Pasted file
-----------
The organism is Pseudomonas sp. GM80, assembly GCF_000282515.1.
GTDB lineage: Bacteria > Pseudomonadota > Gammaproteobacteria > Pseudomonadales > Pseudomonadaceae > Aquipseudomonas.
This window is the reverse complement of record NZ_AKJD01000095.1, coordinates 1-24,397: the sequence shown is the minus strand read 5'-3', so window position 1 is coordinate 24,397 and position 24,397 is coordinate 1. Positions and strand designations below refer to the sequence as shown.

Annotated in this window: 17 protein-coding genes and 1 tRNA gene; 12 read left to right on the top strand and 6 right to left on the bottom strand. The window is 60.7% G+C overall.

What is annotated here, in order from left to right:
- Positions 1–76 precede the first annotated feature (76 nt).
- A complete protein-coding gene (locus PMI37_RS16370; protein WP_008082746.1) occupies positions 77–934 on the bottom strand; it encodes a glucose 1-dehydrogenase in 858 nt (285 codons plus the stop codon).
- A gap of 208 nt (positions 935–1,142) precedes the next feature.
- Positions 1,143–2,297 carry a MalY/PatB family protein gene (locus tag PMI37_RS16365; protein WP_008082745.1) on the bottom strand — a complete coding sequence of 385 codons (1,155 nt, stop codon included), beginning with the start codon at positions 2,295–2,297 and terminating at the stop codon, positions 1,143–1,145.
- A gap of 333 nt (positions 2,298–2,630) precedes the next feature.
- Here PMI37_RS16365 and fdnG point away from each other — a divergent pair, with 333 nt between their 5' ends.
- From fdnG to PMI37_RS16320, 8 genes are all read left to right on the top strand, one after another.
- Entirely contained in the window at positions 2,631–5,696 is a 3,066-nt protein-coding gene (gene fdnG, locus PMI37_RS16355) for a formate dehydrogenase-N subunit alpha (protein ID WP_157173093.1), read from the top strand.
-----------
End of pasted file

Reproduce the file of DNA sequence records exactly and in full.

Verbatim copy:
The organism is Pseudomonas sp. GM80, assembly GCF_000282515.1.
GTDB lineage: Bacteria > Pseudomonadota > Gammaproteobacteria > Pseudomonadales > Pseudomonadaceae > Aquipseudomonas.
This window is the reverse complement of record NZ_AKJD01000095.1, coordinates 1-24,397: the sequence shown is the minus strand read 5'-3', so window position 1 is coordinate 24,397 and position 24,397 is coordinate 1. Positions and strand designations below refer to the sequence as shown.

Annotated in this window: 17 protein-coding genes and 1 tRNA gene; 12 read left to right on the top strand and 6 right to left on the bottom strand. The window is 60.7% G+C overall.

What is annotated here, in order from left to right:
- Positions 1–76 precede the first annotated feature (76 nt).
- A complete protein-coding gene (locus PMI37_RS16370; protein WP_008082746.1) occupies positions 77–934 on the bottom strand; it encodes a glucose 1-dehydrogenase in 858 nt (285 codons plus the stop codon).
- A gap of 208 nt (positions 935–1,142) precedes the next feature.
- Positions 1,143–2,297 carry a MalY/PatB family protein gene (locus tag PMI37_RS16365; protein WP_008082745.1) on the bottom strand — a complete coding sequence of 385 codons (1,155 nt, stop codon included), beginning with the start codon at positions 2,295–2,297 and terminating at the stop codon, positions 1,143–1,145.
- A gap of 333 nt (positions 2,298–2,630) precedes the next feature.
- Here PMI37_RS16365 and fdnG point away from each other — a divergent pair, with 333 nt between their 5' ends.
- From fdnG to PMI37_RS16320, 8 genes are all read left to right on the top strand, one after another.
- Entirely contained in the window at positions 2,631–5,696 is a 3,066-nt protein-coding gene (gene fdnG, locus PMI37_RS16355) for a formate dehydrogenase-N subunit alpha (protein ID WP_157173093.1), read from the top strand.